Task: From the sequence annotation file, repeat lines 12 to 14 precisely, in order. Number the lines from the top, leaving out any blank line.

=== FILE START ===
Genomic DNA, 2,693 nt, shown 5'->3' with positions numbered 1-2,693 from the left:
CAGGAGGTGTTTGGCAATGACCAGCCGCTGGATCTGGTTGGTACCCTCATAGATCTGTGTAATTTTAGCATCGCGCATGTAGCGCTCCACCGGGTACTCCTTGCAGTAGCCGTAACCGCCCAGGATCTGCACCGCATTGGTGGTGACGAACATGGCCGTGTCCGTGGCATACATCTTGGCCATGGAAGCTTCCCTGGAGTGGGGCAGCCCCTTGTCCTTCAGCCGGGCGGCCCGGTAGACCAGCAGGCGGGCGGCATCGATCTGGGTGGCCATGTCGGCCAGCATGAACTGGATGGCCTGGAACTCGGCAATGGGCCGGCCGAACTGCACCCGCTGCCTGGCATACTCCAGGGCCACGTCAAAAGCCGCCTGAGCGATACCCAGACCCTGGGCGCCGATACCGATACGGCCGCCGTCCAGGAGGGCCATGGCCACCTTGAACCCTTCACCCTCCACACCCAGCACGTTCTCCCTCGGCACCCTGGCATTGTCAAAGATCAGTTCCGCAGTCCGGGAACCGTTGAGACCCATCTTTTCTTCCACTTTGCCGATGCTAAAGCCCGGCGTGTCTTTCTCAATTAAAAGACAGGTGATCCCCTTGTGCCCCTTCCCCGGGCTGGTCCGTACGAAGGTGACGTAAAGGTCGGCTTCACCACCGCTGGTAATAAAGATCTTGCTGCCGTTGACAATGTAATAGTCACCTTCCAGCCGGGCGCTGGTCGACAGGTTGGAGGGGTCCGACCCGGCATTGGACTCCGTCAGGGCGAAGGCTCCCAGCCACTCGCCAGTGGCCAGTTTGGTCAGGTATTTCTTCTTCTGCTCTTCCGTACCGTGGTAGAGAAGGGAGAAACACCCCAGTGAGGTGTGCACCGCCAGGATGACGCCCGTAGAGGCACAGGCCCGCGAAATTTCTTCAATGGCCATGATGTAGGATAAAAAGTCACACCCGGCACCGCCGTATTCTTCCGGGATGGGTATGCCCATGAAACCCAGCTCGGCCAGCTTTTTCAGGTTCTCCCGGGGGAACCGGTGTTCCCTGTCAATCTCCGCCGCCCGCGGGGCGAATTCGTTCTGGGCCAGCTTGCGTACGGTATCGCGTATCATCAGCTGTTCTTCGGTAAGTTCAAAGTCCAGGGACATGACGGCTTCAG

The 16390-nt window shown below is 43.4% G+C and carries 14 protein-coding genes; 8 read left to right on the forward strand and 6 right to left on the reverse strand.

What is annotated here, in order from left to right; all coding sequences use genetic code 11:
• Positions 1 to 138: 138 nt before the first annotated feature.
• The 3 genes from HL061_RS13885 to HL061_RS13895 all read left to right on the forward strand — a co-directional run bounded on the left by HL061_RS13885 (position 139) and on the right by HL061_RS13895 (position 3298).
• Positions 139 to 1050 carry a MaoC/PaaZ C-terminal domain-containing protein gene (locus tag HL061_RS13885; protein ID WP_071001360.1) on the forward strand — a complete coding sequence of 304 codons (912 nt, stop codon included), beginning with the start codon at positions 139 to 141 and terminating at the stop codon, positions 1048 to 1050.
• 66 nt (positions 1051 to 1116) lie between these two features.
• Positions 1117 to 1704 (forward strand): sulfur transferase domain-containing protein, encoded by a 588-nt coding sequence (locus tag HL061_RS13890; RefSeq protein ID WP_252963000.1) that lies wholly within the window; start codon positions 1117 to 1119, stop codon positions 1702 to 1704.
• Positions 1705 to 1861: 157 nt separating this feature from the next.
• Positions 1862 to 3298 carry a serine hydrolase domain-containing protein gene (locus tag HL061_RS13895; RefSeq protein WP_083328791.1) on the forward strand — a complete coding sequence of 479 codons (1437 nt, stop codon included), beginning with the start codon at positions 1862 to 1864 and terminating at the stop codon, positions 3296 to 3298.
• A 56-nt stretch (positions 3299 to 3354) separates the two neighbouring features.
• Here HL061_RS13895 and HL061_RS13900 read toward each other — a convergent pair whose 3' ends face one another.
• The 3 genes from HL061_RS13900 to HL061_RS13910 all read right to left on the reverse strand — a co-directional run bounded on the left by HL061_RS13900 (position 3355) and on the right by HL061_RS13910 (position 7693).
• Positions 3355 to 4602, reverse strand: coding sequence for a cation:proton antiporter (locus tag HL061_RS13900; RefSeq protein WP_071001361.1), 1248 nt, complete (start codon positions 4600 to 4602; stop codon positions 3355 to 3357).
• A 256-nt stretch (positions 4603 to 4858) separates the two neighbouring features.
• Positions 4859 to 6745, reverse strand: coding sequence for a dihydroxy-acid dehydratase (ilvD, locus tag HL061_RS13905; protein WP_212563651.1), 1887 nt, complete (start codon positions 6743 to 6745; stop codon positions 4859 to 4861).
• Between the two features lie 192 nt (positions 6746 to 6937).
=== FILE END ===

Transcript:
• A 56-nt stretch (positions 3299 to 3354) separates the two neighbouring features.
• Here HL061_RS13895 and HL061_RS13900 read toward each other — a convergent pair whose 3' ends face one another.
• The 3 genes from HL061_RS13900 to HL061_RS13910 all read right to left on the reverse strand — a co-directional run bounded on the left by HL061_RS13900 (position 3355) and on the right by HL061_RS13910 (position 7693).